Passover describes salvation from exile in Egypt, i.e., from the period of slavery to our egoistic desires called “Egypt,” the increasing feeling of distress we develop in that state, and its eventual exit after coming to an intolerable feeling that we cannot exit our egoistic desires, but we feel a dire need to do so.
When we feel these opposites, the waters of the Red Sea (in Hebrew, it is called “the Final Sea” [“Yam Suf”]) open up, and we cross.
We have no idea how it unfolds in such a way. On one hand, it is considered miraculous, but on the other hand, it takes place after we reach desperation from our own inability to overcome our egoistic desires. That is why it is known as an escape at night, in darkness. The darkness symbolizes our lack of self-confidence, i.e., our inability to exit our egos by ourselves. We simply do not understand how we could possibly exit the control of our egoistic desires, which are our very human nature, as we find ourselves powerless to do so with our own strength. Also, we cannot understand how there could be another force in reality that could somehow change our nature. Yet, it is precisely this upper force that becomes disclosed and which changes us.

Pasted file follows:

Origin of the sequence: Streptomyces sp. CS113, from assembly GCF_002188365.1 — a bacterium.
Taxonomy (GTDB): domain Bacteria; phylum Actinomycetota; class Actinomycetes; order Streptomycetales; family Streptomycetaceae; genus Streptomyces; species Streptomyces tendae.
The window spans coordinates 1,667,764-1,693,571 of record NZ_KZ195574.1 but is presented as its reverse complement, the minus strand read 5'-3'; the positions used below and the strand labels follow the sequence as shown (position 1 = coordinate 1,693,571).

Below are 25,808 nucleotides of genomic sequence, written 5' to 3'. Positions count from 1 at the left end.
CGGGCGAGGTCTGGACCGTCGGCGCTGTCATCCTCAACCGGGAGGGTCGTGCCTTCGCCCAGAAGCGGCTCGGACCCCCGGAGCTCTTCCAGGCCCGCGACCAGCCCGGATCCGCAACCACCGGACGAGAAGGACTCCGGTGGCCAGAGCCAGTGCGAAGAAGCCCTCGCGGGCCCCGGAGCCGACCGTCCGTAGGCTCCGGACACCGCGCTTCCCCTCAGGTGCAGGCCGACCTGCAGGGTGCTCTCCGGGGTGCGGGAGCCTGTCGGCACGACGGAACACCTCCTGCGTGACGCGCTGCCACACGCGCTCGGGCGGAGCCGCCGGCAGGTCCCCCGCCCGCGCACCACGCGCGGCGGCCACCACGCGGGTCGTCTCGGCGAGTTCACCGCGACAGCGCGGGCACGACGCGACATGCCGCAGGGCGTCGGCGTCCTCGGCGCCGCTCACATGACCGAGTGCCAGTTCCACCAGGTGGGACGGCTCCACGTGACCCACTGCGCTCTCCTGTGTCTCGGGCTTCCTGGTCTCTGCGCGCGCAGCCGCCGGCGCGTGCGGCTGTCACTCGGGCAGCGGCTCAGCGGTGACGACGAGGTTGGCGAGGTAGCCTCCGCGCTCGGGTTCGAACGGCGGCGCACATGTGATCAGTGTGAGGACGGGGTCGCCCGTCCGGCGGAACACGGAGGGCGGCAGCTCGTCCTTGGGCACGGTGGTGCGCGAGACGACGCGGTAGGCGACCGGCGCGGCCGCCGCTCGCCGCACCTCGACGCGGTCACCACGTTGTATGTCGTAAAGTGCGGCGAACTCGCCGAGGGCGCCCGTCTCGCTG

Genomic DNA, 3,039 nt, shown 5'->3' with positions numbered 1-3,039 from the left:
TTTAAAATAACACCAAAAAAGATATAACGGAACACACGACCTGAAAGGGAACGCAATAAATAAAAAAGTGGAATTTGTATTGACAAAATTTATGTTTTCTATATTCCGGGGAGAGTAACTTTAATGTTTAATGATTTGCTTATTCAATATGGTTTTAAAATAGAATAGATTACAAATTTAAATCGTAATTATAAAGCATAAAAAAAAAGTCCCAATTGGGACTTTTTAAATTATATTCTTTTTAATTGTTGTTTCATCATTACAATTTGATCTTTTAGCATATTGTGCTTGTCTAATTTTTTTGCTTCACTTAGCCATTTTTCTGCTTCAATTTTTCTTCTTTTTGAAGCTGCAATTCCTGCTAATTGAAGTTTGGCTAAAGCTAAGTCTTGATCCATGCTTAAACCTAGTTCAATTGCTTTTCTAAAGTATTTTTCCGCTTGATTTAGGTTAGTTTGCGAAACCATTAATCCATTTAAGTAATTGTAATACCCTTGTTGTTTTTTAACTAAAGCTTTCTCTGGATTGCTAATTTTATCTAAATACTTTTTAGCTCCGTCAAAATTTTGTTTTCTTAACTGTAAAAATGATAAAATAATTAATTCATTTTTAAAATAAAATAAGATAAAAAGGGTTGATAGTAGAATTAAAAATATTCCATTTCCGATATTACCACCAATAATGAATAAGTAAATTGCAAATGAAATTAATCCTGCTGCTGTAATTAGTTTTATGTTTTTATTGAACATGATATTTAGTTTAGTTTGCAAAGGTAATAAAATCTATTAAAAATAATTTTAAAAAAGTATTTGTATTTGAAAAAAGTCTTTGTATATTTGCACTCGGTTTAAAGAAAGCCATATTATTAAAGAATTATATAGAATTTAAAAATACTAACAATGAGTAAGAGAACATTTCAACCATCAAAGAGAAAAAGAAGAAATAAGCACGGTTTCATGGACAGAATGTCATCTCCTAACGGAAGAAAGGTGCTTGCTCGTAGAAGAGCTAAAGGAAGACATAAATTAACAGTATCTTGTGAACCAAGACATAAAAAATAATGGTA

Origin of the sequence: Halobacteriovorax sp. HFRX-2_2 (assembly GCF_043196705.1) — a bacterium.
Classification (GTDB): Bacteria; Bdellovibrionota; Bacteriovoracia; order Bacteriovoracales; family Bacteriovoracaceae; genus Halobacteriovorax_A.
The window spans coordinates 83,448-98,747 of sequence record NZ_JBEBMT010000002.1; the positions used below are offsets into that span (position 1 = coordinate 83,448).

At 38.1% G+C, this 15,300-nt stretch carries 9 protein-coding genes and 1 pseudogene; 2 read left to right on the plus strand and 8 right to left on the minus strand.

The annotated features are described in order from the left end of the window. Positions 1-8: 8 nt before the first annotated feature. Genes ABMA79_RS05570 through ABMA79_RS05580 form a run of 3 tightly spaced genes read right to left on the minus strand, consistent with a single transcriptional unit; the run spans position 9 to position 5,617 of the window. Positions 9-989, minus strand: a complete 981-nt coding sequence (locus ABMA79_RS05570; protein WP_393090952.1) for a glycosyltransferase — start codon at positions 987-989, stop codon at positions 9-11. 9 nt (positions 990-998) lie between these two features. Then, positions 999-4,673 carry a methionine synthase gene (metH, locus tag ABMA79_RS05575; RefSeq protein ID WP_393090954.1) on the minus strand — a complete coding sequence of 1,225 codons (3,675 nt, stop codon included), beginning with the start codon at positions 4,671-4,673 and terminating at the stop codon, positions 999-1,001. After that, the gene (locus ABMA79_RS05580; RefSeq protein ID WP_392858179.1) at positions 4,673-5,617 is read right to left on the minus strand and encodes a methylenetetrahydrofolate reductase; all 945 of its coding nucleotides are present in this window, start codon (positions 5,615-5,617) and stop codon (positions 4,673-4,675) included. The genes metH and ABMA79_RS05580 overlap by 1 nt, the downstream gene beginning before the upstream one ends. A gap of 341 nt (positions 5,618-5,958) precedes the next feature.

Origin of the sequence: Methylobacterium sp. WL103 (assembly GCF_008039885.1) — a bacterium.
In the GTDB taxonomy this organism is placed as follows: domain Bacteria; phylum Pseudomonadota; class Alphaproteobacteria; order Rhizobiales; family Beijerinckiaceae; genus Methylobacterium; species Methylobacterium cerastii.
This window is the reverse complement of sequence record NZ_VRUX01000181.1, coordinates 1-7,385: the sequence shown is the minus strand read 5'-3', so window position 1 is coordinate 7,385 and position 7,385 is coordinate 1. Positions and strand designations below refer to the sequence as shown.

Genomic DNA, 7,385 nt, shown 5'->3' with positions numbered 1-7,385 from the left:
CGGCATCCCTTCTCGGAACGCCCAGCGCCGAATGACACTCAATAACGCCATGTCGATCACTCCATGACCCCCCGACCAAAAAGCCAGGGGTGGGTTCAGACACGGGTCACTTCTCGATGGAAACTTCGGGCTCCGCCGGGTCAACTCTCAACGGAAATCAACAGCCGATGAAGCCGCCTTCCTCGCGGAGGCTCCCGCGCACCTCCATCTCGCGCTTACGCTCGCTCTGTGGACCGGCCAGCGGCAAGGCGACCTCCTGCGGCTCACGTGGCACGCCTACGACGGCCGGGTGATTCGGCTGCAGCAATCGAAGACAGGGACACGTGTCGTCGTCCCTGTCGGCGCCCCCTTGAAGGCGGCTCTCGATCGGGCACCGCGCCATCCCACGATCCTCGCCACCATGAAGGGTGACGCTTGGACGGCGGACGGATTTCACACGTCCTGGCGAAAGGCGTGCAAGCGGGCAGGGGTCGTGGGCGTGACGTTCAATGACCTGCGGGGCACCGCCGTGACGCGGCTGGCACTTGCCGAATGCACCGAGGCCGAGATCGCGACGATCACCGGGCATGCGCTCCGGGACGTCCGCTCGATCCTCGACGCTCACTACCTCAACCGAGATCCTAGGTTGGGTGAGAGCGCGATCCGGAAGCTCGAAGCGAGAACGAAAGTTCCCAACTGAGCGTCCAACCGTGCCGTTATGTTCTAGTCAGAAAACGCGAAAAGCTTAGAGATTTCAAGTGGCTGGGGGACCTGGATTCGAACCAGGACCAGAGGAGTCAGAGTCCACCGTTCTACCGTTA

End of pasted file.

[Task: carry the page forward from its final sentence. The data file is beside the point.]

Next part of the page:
This is why the exodus from Egypt, i.e., the exit from the control of our egoistic desires, is considered miraculous. It is an act performed on us from the upper force, above our egoistic nature, in response to the need we prepare for that exodus on our behalf.
Written/edited by students of Kabbalist Dr. Michael Laitman.
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